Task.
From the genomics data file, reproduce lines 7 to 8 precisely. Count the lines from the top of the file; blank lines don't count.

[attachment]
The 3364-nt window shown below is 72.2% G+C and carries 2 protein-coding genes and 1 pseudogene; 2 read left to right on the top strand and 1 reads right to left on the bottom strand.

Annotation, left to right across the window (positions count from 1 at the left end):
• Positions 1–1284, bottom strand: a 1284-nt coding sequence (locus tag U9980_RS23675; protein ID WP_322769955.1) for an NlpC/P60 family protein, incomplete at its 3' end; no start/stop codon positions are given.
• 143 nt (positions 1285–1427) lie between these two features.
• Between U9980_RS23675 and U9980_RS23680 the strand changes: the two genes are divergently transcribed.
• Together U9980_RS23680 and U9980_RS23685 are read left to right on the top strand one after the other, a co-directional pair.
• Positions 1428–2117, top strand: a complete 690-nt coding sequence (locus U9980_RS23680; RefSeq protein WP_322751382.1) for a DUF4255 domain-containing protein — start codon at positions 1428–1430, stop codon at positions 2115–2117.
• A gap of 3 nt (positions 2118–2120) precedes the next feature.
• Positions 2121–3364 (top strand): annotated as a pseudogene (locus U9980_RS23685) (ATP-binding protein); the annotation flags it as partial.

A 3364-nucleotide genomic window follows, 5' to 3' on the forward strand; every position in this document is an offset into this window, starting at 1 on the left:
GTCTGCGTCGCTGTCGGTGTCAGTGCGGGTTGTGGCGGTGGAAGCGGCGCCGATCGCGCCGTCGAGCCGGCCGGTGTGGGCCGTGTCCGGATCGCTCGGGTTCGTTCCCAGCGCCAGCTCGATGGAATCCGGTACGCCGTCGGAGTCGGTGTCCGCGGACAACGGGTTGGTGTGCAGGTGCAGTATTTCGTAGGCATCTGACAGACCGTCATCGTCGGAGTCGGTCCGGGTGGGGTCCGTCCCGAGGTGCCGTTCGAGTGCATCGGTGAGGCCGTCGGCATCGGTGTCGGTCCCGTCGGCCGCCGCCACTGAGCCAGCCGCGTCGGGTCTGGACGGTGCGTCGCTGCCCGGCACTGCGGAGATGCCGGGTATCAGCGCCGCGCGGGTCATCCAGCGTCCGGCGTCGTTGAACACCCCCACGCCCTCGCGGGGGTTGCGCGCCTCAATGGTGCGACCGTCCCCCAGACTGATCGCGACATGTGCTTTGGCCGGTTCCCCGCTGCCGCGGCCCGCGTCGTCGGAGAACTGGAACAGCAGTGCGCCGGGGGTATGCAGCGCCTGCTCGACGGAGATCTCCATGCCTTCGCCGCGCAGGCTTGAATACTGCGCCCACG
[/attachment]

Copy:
• Positions 1428–2117, top strand: a complete 690-nt coding sequence (locus U9980_RS23680; RefSeq protein WP_322751382.1) for a DUF4255 domain-containing protein — start codon at positions 1428–1430, stop codon at positions 2115–2117.
• A gap of 3 nt (positions 2118–2120) precedes the next feature.